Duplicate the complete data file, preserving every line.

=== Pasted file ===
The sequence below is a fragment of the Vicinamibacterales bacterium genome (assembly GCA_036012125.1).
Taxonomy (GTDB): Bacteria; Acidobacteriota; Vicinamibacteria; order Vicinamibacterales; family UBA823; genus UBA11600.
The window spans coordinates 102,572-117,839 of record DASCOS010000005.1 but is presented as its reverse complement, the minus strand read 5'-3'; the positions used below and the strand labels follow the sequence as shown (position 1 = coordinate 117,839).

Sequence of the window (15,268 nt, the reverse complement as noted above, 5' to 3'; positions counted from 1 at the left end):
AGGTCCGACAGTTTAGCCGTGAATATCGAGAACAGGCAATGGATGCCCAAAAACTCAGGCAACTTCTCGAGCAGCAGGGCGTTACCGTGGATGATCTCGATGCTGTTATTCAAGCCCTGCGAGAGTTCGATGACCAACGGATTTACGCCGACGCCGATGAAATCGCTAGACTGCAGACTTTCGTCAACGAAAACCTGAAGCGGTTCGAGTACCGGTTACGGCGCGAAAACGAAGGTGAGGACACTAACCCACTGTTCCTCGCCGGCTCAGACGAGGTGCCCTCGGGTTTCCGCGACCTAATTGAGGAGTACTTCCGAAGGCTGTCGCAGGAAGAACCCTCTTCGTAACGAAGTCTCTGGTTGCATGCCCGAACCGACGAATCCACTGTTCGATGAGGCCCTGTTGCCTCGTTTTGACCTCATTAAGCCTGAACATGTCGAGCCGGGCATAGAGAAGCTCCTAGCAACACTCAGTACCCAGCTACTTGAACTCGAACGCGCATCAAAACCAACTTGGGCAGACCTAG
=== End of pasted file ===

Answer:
The sequence below is a fragment of the Vicinamibacterales bacterium genome (assembly GCA_036012125.1).
Taxonomy (GTDB): Bacteria; Acidobacteriota; Vicinamibacteria; order Vicinamibacterales; family UBA823; genus UBA11600.
The window spans coordinates 102,572-117,839 of record DASCOS010000005.1 but is presented as its reverse complement, the minus strand read 5'-3'; the positions used below and the strand labels follow the sequence as shown (position 1 = coordinate 117,839).

Sequence of the window (15,268 nt, the reverse complement as noted above, 5' to 3'; positions counted from 1 at the left end):
AGGTCCGACAGTTTAGCCGTGAATATCGAGAACAGGCAATGGATGCCCAAAAACTCAGGCAACTTCTCGAGCAGCAGGGCGTTACCGTGGATGATCTCGATGCTGTTATTCAAGCCCTGCGAGAGTTCGATGACCAACGGATTTACGCCGACGCCGATGAAATCGCTAGACTGCAGACTTTCGTCAACGAAAACCTGAAGCGGTTCGAGTACCGGTTACGGCGCGAAAACGAAGGTGAGGACACTAACCCACTGTTCCTCGCCGGCTCAGACGAGGTGCCCTCGGGTTTCCGCGACCTAATTGAGGAGTACTTCCGAAGGCTGTCGCAGGAAGAACCCTCTTCGTAACGAAGTCTCTGGTTGCATGCCCGAACCGACGAATCCACTGTTCGATGAGGCCCTGTTGCCTCGTTTTGACCTCATTAAGCCTGAACATGTCGAGCCGGGCATAGAGAAGCTCCTAGCAACACTCAGTACCCAGCTACTTGAACTCGAACGCGCATCAAAACCAACTTGGGCAGACCTAG